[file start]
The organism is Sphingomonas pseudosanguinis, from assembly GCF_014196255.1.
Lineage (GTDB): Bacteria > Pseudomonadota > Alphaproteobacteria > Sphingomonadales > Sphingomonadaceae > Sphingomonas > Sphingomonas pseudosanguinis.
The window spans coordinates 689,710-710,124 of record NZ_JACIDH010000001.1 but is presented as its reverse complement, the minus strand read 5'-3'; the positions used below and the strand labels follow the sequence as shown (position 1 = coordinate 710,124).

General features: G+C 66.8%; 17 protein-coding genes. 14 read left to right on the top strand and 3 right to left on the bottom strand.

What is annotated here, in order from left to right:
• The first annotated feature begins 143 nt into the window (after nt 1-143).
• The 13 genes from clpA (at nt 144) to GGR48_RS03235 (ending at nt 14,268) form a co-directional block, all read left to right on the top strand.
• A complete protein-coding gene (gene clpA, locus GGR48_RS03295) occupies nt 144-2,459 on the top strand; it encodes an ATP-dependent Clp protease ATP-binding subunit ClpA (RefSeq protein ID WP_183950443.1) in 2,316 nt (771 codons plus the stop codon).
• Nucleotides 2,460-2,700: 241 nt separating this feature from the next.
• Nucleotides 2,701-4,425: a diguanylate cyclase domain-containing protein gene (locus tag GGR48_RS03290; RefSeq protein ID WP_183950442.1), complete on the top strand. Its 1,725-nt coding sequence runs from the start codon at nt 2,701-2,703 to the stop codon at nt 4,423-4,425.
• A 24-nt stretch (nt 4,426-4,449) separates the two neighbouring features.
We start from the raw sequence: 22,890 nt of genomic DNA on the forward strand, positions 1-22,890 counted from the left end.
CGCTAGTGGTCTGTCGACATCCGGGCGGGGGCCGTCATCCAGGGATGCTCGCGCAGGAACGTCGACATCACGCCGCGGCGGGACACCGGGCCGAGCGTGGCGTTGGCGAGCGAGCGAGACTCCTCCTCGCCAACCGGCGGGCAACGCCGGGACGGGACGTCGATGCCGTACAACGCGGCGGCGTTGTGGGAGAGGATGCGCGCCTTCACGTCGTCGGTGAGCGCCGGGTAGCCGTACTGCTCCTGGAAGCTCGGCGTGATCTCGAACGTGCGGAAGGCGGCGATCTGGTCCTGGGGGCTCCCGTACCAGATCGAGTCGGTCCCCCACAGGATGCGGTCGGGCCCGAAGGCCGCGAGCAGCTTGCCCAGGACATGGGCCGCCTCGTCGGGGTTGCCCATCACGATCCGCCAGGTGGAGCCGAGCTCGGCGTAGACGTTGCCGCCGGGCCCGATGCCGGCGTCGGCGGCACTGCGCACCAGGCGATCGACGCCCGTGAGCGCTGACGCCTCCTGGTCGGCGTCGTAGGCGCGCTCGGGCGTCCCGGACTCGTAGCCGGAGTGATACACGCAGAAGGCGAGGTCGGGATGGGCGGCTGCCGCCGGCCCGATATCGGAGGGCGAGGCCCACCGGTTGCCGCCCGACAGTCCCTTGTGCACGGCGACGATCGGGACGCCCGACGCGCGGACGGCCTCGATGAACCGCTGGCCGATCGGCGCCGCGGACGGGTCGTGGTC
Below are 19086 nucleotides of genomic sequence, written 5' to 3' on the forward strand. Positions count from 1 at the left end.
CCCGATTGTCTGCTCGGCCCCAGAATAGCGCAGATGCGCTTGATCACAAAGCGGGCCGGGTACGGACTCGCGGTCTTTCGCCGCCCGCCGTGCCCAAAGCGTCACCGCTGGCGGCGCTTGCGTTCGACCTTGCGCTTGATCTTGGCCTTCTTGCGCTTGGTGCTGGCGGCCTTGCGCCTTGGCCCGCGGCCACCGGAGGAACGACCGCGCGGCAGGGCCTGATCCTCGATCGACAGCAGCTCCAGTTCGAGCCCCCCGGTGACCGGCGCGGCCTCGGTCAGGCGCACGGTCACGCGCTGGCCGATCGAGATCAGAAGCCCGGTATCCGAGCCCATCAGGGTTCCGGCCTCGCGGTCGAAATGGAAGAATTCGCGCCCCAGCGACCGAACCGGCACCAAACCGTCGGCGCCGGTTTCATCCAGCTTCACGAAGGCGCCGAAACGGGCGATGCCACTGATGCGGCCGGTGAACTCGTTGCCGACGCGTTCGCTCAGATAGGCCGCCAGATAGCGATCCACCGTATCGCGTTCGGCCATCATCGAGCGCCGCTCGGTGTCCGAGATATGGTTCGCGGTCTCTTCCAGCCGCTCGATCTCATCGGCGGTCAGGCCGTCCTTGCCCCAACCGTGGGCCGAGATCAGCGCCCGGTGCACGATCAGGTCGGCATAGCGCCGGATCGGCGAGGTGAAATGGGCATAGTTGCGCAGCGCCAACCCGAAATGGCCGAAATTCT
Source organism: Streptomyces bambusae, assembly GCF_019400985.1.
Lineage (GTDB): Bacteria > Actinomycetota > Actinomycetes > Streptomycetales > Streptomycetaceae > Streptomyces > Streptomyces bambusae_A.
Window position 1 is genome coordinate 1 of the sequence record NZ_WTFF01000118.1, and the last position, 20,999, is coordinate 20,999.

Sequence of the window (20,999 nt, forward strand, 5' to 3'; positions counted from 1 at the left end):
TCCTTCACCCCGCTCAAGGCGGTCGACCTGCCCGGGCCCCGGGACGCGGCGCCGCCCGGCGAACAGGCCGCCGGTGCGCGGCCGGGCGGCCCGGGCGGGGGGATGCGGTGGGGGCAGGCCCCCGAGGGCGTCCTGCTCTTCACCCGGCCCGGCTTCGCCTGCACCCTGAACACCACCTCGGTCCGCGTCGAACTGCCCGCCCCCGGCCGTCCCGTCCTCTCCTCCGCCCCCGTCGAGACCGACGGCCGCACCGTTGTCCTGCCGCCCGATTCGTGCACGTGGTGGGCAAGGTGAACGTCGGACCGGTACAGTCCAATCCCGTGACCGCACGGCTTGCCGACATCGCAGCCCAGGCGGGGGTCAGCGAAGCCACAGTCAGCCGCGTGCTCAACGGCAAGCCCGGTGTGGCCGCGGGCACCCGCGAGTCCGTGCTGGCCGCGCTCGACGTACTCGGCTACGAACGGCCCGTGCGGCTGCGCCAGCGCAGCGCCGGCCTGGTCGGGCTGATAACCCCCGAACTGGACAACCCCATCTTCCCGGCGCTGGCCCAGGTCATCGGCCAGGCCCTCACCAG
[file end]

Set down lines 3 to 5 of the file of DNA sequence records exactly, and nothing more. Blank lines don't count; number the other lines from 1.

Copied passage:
The window spans coordinates 689,710-710,124 of record NZ_JACIDH010000001.1 but is presented as its reverse complement, the minus strand read 5'-3'; the positions used below and the strand labels follow the sequence as shown (position 1 = coordinate 710,124).

General features: G+C 66.8%; 17 protein-coding genes. 14 read left to right on the top strand and 3 right to left on the bottom strand.

What is annotated here, in order from left to right: